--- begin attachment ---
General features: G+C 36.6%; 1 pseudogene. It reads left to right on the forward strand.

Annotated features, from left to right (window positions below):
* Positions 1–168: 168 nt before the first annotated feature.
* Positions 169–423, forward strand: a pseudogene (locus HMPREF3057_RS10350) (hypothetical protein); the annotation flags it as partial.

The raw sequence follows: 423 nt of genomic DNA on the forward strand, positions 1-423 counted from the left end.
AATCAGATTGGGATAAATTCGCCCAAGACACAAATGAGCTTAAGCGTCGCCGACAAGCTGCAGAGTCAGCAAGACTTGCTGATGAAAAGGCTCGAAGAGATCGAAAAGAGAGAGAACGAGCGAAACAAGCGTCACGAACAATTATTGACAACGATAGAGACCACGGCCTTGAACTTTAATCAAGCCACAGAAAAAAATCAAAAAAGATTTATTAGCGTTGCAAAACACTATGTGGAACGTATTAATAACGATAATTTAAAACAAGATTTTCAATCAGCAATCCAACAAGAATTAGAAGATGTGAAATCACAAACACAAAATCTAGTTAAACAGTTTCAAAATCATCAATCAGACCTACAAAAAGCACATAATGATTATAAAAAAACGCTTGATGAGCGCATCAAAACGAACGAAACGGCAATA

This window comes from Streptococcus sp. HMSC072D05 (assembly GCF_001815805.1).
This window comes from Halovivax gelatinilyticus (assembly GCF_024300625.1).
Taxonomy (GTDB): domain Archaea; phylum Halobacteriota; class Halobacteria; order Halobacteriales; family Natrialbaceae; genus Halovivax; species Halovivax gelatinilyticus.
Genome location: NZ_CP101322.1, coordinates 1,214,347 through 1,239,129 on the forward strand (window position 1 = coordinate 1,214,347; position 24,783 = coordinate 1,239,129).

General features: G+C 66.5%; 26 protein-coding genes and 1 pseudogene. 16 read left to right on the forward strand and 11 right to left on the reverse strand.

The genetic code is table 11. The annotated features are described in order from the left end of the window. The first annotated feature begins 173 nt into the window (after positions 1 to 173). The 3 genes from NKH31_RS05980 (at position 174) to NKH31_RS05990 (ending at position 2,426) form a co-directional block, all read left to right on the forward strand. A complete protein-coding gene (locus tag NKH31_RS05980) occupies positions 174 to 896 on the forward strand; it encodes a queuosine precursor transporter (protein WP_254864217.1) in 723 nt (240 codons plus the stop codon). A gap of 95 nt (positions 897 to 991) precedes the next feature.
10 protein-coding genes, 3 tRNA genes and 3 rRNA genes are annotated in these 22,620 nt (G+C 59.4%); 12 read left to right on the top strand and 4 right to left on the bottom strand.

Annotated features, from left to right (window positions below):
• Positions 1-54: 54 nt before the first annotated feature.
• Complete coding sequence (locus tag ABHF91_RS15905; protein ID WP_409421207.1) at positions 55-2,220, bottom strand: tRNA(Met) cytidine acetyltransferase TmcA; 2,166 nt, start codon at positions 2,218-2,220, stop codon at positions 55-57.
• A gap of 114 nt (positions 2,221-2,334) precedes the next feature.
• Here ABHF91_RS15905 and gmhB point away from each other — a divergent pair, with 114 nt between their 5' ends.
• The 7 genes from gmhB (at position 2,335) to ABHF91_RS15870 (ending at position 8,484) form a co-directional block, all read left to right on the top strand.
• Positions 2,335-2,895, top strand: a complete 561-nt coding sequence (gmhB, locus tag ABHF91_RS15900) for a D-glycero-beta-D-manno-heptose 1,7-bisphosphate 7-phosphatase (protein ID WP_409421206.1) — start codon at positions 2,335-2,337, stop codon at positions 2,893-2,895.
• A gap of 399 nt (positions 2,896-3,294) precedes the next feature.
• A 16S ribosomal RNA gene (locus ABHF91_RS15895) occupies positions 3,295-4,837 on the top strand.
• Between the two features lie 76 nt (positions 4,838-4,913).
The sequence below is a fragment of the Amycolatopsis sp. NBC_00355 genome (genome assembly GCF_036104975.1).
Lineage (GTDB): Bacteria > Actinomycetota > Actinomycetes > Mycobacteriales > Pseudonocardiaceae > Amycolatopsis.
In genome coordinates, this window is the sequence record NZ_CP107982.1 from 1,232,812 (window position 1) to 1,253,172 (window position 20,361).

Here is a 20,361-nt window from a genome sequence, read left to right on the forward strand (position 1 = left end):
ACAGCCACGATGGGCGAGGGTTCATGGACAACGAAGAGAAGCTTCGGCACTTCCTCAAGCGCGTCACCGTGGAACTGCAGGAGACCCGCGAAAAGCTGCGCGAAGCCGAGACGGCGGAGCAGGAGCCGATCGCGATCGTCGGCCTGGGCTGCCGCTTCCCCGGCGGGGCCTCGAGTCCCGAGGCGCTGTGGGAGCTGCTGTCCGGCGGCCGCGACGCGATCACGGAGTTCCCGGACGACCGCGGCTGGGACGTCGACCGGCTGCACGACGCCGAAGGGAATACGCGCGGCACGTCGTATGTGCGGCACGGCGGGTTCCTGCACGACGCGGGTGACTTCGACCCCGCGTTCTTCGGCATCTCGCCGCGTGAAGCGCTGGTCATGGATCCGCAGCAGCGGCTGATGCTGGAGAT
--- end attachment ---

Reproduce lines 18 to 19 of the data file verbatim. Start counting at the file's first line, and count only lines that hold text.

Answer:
• Here ABHF91_RS15905 and gmhB point away from each other — a divergent pair, with 114 nt between their 5' ends.
• The 7 genes from gmhB (at position 2,335) to ABHF91_RS15870 (ending at position 8,484) form a co-directional block, all read left to right on the top strand.